So how about those designated item drop rates - are they bugged or reasonable? To answer this we need to do some math, and I promised to keep the math to a minimum. If you really need to know how to calculate the confidence interval for such values, you can consult either HeyCarNut’s original post or this Wikipedia article. The following table shows the range either side of the observed number of drops per hundred runs that the true drop rate could lie within, at the 95% confidence level (ie an error rate of 5%). These come (upper rows) from HeyCarNut’s handy table, or have been calculated using the less accurate normal approximation (lower rows), because I’m lazy:
So what can we conclude from this? Not a lot, to be honest. The observed drop rates for the designated legendary and character heads are both consistent with an actual drop rate of 1 in 10, but also consistent with rates that are both lower and higher. In fact, we can’t even be sure from this sample (which is large in gaming terms but small statistically speaking) whether the rate is for either item or for both simulataneously. In fact, the only reason I’ve claimed that it is a 1 in 10 chance of either legendary OR head is by comparison to the available information on Terramorphous. One thing we can do, however, is indulge in a little speculation regarding Henry’s loot pool.
We’ve already noted that Paul Hellquist gave us an inside look at the Raid Boss loot definition list, and that Terramorphous gives us four rounds of this in addition to his designated drop list. What Paul didn’t give us is the same information for the other raid bosses; neither did he give us any information about the Badass and Super Badass loot lists, or identify which runnable bosses were in which category. We can, however, make some educated guesses based on the published information and a sufficiently large number of runs on each boss. So let’s have at it!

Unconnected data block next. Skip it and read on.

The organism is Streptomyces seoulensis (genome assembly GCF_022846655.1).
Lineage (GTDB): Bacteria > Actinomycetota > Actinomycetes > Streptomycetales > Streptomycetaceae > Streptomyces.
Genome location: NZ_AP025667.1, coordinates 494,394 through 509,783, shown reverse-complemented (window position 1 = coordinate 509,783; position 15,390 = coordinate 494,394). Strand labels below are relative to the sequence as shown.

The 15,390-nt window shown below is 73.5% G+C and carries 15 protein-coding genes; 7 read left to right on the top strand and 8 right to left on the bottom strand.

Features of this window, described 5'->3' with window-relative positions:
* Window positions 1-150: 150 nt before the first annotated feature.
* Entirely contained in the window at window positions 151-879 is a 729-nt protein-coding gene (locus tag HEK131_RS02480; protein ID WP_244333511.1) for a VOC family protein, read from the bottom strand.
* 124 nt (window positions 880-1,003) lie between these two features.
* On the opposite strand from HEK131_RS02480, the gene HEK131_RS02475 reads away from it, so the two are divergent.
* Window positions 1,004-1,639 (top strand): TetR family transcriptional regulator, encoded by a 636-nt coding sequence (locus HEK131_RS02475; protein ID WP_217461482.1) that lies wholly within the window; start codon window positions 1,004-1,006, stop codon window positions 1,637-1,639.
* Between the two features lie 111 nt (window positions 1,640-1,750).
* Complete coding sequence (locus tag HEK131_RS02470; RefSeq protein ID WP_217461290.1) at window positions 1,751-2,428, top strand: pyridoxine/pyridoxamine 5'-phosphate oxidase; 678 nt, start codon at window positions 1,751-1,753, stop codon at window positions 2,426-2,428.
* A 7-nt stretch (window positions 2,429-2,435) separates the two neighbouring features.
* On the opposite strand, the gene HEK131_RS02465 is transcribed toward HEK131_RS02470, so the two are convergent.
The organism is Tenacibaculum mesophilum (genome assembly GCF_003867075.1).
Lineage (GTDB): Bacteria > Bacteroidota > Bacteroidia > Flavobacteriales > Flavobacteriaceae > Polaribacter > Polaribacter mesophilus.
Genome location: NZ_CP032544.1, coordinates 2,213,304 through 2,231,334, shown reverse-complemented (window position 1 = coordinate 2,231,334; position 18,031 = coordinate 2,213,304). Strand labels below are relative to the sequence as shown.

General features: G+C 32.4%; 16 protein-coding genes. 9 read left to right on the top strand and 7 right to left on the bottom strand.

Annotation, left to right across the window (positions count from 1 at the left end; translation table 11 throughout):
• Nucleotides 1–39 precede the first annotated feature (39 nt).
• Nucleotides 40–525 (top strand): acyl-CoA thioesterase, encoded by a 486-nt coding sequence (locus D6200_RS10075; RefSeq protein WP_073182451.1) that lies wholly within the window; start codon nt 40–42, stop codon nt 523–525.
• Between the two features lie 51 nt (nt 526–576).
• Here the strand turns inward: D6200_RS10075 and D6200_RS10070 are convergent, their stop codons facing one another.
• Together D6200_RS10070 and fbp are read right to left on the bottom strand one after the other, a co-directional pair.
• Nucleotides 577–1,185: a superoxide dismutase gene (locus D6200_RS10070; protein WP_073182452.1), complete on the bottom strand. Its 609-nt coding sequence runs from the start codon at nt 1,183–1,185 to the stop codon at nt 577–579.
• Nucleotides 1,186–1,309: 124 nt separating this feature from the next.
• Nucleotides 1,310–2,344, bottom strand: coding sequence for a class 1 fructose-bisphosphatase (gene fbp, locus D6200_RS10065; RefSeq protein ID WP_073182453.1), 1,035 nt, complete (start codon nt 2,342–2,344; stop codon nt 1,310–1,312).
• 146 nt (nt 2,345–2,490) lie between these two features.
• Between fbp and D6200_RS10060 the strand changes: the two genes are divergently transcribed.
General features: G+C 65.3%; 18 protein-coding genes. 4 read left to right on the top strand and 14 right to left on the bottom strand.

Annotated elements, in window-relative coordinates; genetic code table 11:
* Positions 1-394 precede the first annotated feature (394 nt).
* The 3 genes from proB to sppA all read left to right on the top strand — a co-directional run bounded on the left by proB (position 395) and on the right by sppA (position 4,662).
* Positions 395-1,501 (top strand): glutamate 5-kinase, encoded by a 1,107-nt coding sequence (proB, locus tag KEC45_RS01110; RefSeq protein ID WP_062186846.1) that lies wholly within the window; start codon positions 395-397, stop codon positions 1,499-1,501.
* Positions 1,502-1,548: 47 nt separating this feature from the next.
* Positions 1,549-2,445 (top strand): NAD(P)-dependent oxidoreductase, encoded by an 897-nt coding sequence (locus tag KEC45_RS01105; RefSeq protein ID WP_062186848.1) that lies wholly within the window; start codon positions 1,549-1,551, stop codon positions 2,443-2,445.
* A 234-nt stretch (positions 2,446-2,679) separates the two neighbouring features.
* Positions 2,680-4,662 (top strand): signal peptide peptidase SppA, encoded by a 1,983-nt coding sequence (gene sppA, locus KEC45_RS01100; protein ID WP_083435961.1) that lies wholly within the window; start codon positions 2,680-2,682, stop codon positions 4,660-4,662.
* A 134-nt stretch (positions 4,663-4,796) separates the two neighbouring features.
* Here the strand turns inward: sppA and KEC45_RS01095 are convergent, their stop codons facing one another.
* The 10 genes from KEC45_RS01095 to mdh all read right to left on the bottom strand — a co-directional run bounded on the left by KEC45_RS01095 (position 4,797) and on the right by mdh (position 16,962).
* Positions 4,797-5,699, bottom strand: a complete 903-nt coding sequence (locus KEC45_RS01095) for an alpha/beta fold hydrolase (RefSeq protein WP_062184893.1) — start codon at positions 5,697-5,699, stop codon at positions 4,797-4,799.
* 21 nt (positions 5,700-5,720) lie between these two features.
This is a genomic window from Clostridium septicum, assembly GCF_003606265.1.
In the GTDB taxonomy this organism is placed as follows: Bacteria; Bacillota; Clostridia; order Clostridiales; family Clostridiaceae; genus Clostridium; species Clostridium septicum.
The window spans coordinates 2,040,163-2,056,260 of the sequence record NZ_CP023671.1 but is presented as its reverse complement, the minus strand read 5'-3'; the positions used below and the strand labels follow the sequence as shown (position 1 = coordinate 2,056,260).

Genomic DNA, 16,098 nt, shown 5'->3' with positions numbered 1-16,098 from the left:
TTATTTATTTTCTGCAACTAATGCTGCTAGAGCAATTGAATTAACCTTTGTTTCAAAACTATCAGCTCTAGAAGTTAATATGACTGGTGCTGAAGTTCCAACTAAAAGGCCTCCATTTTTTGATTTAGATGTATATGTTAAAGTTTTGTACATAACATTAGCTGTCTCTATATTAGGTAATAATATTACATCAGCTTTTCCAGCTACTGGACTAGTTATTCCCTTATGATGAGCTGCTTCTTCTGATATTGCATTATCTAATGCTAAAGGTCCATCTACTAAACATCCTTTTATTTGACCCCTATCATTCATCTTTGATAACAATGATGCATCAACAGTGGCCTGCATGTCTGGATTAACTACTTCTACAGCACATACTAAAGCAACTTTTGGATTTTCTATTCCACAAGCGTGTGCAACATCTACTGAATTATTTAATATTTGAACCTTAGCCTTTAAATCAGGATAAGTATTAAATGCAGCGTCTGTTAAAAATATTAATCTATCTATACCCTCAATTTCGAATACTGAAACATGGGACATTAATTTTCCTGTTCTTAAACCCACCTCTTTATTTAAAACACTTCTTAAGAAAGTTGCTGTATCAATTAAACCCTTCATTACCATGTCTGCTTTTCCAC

Here’s the cumulative totals from multiple farming runs - note that I stopped counting some of the items after a certain number of runs (indicated as the ‘Trials’ row at the bottom of the table):
Henry is a Super Badass runnable boss. Looking at the data above, we see that besides one shot at the designated drop pool, we probably have at least 1 chance each for a rare and uncommon item, 2 chances for a single eridium, 1 for an eridium stack, 2 chances for 1 or 2 cash bundles, and at least 1 chance at the world drop loot pool (single player). I get similar results from other Super Badass runnable bosses such as Saturn and King Mong, or regular Super Badass tier enemies such as the pscyho that spawns alongside the first of the assassins in Southpaw Steam & Power.
Like the assassins, these three (well, seven technically) are all Badass tier runnable bosses. Apart from their designated drop pools, therefore, we’d expect them to show similar results for other items. For 50 runs each of Boll and Lee, and 20 runs of all four Rats (equivalent to 80 runs at one Rat), aside from the designated designated drop the most common items are ammo, 1 or 2 cash bundles, and a common or uncommon item. One time out of the total of 180 trials, I got a very rare item. Oh, and the odd health vial. This suggests that the Badass is slightly better than the Chump one, but not by much (although you could well get better results with 4 players.)